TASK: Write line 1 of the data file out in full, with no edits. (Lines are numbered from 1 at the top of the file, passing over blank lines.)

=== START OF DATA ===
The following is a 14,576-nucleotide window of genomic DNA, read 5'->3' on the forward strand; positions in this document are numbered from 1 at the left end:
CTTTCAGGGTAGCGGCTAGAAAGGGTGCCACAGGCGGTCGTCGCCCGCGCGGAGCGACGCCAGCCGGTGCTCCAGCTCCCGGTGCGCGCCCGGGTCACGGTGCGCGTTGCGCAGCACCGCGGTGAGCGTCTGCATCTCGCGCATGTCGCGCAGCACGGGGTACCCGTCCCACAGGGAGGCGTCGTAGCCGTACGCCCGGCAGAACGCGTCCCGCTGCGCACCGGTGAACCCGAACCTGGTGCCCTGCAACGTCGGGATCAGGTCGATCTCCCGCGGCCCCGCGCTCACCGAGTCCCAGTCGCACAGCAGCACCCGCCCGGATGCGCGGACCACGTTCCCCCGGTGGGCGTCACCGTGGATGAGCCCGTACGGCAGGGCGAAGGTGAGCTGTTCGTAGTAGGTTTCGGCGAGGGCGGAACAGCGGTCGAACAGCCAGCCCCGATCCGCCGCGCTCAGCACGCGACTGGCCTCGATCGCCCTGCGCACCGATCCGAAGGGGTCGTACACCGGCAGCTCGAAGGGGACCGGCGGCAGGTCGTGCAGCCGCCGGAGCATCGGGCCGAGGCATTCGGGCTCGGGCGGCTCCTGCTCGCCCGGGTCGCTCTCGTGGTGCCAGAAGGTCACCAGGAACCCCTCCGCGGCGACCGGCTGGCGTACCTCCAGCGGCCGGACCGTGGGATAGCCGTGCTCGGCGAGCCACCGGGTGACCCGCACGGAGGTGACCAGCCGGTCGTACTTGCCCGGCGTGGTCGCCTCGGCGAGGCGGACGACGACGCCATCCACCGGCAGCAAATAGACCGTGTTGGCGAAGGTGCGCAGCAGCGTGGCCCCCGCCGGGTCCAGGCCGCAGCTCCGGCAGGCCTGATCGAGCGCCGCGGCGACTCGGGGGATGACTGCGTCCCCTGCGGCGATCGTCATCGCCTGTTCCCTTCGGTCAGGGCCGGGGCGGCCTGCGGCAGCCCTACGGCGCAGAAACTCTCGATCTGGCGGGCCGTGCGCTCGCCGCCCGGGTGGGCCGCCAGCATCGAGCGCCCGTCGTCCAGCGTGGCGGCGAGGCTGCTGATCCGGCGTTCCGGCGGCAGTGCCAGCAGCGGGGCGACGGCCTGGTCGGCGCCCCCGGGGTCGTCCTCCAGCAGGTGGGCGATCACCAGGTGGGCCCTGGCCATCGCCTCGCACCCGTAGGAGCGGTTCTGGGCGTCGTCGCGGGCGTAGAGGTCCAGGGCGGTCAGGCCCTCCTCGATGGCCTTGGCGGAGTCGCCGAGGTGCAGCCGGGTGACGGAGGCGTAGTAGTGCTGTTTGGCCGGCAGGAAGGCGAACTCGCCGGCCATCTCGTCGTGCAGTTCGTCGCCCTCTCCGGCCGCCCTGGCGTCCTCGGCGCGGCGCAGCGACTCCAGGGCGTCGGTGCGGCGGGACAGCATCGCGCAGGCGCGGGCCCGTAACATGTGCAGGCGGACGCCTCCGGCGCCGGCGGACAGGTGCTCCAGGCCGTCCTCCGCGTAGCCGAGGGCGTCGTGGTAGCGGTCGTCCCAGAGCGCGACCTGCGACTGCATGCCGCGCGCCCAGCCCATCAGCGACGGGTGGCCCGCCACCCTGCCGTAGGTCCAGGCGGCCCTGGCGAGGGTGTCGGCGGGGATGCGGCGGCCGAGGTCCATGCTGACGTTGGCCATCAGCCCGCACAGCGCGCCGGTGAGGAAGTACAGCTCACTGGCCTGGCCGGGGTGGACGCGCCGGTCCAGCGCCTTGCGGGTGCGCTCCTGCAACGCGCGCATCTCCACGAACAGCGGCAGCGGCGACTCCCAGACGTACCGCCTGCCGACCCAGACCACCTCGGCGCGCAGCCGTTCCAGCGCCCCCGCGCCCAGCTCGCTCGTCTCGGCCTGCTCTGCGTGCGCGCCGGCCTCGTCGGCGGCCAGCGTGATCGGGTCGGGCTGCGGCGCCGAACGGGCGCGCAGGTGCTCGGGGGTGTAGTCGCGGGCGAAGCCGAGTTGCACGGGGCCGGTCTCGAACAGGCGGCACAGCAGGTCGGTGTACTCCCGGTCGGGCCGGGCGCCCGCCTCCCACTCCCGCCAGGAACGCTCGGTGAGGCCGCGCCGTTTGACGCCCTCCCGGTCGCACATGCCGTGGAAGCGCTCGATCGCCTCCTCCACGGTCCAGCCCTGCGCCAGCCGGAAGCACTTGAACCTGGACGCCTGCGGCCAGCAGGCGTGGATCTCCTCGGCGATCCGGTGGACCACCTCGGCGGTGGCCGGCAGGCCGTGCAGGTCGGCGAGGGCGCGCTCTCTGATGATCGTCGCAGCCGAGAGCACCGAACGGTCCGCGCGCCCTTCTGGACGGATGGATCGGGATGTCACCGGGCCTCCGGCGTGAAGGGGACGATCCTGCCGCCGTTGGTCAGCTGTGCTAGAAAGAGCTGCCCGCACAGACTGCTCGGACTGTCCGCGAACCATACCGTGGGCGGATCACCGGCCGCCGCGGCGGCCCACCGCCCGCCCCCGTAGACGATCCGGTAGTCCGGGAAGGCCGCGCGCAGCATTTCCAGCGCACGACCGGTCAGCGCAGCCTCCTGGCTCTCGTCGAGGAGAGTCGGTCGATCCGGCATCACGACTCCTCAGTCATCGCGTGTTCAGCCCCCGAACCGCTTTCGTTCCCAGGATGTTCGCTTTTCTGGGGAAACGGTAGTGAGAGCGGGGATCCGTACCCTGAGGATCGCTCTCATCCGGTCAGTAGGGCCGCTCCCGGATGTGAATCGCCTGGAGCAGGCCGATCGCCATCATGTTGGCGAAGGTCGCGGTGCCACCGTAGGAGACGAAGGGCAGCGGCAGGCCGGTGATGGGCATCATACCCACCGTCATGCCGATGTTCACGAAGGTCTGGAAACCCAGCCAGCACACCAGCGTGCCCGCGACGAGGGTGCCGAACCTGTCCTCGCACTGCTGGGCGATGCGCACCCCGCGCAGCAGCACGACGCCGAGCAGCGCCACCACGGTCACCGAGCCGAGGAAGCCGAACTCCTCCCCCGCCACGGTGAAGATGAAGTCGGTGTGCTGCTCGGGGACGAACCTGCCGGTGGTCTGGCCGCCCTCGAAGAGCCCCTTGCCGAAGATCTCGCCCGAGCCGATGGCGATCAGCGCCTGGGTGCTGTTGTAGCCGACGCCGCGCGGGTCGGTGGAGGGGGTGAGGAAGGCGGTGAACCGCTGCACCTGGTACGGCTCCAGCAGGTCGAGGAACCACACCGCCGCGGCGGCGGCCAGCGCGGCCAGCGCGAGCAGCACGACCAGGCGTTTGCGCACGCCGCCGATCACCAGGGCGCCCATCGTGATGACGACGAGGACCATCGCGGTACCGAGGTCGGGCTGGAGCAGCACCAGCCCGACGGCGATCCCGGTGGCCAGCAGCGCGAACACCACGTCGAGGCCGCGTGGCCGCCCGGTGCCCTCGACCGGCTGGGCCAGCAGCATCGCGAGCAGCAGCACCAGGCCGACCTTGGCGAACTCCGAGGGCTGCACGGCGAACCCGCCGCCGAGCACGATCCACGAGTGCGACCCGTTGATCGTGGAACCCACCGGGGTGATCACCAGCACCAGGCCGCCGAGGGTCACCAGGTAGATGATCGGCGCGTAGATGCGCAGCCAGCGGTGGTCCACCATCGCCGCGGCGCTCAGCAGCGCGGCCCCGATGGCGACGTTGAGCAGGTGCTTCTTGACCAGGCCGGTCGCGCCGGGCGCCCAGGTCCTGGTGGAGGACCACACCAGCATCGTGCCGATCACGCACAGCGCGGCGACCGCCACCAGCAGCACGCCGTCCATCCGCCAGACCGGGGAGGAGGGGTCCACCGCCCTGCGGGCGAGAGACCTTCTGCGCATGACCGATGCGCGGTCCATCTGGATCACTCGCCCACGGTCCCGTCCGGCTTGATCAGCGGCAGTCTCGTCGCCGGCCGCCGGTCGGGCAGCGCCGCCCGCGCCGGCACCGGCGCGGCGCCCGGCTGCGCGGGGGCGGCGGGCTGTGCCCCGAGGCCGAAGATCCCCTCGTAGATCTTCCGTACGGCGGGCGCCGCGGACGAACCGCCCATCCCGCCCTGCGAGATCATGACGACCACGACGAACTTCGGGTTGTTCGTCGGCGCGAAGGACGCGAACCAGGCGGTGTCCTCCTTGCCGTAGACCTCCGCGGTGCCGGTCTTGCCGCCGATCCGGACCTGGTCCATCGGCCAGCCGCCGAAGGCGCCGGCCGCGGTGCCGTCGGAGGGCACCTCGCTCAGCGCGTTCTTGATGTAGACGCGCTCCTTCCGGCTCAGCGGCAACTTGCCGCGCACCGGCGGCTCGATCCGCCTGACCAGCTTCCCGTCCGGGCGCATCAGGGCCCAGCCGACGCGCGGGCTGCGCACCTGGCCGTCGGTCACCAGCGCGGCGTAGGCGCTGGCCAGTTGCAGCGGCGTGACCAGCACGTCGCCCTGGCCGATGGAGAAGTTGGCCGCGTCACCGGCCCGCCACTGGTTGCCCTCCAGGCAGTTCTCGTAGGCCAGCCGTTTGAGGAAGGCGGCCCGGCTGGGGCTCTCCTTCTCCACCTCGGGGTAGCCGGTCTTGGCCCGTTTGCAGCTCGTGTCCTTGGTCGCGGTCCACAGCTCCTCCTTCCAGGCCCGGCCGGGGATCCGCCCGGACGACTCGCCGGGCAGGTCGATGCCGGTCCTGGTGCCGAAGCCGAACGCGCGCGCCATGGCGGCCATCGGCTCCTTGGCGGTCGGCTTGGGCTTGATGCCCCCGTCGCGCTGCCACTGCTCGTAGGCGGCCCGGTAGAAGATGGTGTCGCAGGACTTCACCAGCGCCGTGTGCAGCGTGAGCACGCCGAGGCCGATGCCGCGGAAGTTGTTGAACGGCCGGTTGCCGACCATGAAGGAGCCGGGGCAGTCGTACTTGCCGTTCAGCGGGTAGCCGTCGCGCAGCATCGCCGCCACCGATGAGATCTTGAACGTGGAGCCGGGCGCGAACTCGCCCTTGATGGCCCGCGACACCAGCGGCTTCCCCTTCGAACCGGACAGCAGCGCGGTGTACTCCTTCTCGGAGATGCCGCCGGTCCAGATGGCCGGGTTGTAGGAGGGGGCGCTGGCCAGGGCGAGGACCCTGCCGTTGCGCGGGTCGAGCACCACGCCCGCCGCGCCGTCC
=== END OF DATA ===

The following is a 14,576-nucleotide window of genomic DNA, read 5'->3' on the forward strand; positions in this document are numbered from 1 at the left end: